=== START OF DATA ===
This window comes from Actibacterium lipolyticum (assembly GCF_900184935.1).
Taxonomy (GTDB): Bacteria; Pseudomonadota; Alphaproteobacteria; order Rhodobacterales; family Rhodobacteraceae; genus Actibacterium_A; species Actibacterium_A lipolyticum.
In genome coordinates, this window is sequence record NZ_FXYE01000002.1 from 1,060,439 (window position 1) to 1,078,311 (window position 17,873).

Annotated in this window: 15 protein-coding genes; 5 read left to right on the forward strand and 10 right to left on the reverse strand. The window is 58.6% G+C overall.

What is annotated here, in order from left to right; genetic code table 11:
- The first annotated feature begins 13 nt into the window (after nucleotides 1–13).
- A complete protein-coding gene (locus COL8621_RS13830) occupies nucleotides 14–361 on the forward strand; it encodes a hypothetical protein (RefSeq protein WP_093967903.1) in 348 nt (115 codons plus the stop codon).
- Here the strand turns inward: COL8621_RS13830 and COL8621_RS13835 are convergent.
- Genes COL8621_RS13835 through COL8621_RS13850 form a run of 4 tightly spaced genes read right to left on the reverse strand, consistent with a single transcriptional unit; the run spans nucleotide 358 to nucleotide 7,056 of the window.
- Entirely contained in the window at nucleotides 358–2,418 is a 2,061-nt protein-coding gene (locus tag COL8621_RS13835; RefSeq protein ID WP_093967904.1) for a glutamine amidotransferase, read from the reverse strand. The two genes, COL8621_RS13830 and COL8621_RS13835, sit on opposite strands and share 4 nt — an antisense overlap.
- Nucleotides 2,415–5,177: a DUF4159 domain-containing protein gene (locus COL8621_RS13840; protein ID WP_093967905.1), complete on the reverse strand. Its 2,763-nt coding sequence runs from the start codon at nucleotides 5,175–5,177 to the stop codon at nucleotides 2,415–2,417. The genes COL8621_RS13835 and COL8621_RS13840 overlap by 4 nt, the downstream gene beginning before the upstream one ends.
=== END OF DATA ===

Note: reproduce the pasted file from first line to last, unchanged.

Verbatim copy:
This window comes from Actibacterium lipolyticum (assembly GCF_900184935.1).
Taxonomy (GTDB): Bacteria; Pseudomonadota; Alphaproteobacteria; order Rhodobacterales; family Rhodobacteraceae; genus Actibacterium_A; species Actibacterium_A lipolyticum.
In genome coordinates, this window is sequence record NZ_FXYE01000002.1 from 1,060,439 (window position 1) to 1,078,311 (window position 17,873).

Annotated in this window: 15 protein-coding genes; 5 read left to right on the forward strand and 10 right to left on the reverse strand. The window is 58.6% G+C overall.

What is annotated here, in order from left to right; genetic code table 11:
- The first annotated feature begins 13 nt into the window (after nucleotides 1–13).
- A complete protein-coding gene (locus COL8621_RS13830) occupies nucleotides 14–361 on the forward strand; it encodes a hypothetical protein (RefSeq protein WP_093967903.1) in 348 nt (115 codons plus the stop codon).
- Here the strand turns inward: COL8621_RS13830 and COL8621_RS13835 are convergent.
- Genes COL8621_RS13835 through COL8621_RS13850 form a run of 4 tightly spaced genes read right to left on the reverse strand, consistent with a single transcriptional unit; the run spans nucleotide 358 to nucleotide 7,056 of the window.
- Entirely contained in the window at nucleotides 358–2,418 is a 2,061-nt protein-coding gene (locus tag COL8621_RS13835; RefSeq protein ID WP_093967904.1) for a glutamine amidotransferase, read from the reverse strand. The two genes, COL8621_RS13830 and COL8621_RS13835, sit on opposite strands and share 4 nt — an antisense overlap.
- Nucleotides 2,415–5,177: a DUF4159 domain-containing protein gene (locus COL8621_RS13840; protein ID WP_093967905.1), complete on the reverse strand. Its 2,763-nt coding sequence runs from the start codon at nucleotides 5,175–5,177 to the stop codon at nucleotides 2,415–2,417. The genes COL8621_RS13835 and COL8621_RS13840 overlap by 4 nt, the downstream gene beginning before the upstream one ends.